The other night my reading from The Message//Remix:Solo for the day was from Acts 16. Paul and Silas had just been arrested and beaten and thrown in jail. The following reading comes that same night.
Acts 16: 25 – 34 “About midnight Paul and Silas were praying and singing hymns to God, and the prisoners were listening to them. 26Suddenly there was an earthquake, so violent that the foundations of the prison were shaken; and immediately all the doors were opened and everyone’s chains were unfastened. 27When the jailer woke up and saw the prison doors wide open, he drew his sword and was about to kill himself, since he supposed that the prisoners had escaped. 28But Paul shouted in a loud voice, ‘Do not harm yourself, for we are all here.’ 29The jailer called for lights, and rushing in, he fell down trembling before Paul and Silas. 30Then he brought them outside and said, ‘Sirs, what must I do to be saved?’ 31They answered, ‘Believe on the Lord Jesus, and you will be saved, you and your household.’ 32They spoke the word of the Lord to him and to all who were in his house. 33At the same hour of the night he took them and washed their wounds; then he and his entire family were baptized without delay. 34He brought them up into the house and set food before them; and he and his entire household rejoiced that he had become a believer in God.”
OK, I don’t know about you, but the first thing that made an impression on me was that after a really bad day, being beaten and probably still bleeding, sore, tired, and in prison Paul and Silas are praying and singing hymns of praise at midnight! Wow, now that is faith! I would not even be finished whining about how much my wounds hurt, forget having moved on to singing hymns to God.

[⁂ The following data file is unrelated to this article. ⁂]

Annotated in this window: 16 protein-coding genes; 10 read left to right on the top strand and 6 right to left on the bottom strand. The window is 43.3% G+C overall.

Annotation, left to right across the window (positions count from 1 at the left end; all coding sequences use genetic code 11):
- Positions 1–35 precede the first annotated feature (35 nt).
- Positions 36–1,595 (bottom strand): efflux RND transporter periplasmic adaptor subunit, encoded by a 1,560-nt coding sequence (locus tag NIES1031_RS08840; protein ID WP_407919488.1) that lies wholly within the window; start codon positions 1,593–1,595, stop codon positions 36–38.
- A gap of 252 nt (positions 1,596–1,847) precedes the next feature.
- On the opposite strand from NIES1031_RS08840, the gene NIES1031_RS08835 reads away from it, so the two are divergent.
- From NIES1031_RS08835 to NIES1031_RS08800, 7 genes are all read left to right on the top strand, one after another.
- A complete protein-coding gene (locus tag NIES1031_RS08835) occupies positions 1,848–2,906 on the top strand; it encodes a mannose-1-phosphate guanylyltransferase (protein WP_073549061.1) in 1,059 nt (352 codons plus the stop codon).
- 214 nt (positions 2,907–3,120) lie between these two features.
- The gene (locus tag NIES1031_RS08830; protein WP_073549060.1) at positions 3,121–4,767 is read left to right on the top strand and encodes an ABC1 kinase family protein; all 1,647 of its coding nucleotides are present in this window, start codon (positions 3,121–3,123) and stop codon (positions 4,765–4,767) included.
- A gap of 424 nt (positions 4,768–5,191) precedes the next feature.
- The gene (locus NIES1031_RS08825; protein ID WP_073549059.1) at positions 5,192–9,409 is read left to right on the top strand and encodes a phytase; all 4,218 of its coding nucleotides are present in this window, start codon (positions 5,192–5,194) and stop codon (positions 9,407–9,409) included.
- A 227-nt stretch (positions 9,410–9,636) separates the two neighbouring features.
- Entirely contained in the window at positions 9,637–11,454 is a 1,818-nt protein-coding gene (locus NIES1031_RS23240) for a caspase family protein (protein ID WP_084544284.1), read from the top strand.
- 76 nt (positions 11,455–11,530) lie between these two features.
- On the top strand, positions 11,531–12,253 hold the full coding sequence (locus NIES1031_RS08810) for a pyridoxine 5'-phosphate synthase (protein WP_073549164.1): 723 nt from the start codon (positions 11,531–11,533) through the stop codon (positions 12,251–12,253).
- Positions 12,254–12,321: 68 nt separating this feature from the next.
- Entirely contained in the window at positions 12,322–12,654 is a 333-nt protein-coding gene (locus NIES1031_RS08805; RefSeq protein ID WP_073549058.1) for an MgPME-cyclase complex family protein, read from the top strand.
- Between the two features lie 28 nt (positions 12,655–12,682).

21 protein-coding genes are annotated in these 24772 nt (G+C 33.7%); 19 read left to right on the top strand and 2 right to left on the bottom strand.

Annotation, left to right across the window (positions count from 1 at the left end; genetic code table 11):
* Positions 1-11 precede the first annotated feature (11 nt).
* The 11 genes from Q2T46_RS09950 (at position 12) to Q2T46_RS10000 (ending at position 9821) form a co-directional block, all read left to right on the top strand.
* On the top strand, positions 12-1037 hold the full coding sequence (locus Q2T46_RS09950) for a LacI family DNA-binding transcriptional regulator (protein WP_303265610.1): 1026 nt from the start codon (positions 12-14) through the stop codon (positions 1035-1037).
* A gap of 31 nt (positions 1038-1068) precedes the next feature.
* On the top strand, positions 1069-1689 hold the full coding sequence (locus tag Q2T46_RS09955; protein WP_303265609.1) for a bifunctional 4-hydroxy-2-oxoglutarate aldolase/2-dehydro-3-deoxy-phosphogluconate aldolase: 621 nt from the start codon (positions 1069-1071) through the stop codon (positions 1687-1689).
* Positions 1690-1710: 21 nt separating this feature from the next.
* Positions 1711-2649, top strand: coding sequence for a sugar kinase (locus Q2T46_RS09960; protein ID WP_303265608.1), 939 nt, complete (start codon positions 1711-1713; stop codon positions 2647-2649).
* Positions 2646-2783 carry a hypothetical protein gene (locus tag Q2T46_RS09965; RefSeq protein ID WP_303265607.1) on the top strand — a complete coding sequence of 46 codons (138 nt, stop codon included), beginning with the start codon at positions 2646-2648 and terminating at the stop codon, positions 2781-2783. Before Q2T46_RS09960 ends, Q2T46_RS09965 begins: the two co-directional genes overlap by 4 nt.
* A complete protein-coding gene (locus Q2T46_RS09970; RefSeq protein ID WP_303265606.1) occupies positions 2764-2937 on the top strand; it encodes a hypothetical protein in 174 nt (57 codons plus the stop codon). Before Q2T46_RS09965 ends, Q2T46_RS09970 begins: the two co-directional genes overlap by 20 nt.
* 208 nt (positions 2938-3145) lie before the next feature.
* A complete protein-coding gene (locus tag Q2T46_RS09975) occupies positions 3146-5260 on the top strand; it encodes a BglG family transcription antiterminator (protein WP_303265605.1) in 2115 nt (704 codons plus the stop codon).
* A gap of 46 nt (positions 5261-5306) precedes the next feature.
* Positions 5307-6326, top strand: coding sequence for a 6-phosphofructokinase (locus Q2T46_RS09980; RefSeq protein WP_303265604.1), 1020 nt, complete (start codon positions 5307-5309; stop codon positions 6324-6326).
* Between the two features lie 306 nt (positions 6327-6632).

The interesting thing is that the notes in the devotional book focused on the fact that even after getting out of prison, Paul and Silas were somewhat unbelieving, they didn’t even leave at first. Similarly, when the guard saw that the prisoners were still there and he didn’t have to do himself in, he still didn’t really believe. When he came to believe he was baptized right away, not waiting for morning, as if it might all slip away if he didn’t shore it up with the formality. Does this happen a lot? Do we get the things for which we prayed and then fail to believe that our prayers were really answered? Do we just chalk it up to luck or even worse expect the other shoe to drop and take it away to the extent that we don’t take time to be happy about it or give thanks?
When we pray, ideally, we believe the prayer will be answered. So, if we pray for something and then it then happens we rejoice and are glad right? Our faith in God was a part of the efficacy of the prayer, so what happens then if the person gets better or we get the job and we fail to give God credit for the answered prayer? Does that lack of faith in the face of proof mean that the person gets sick again or we lose the job? Clearly not. These issues are far more complex than that.
Notice that, after an interval of suspended belief, Paul and Silas do leave the prison and that after his initial reaction to the cells being opened the jailer moves forward to caring for the men and being baptized. This seems to be the trick, move forward into belief. It is never too early, nor too late, to say thank you to God for his goodness.
photo thanks to flickr.com/photos/ben_grey/3777024332/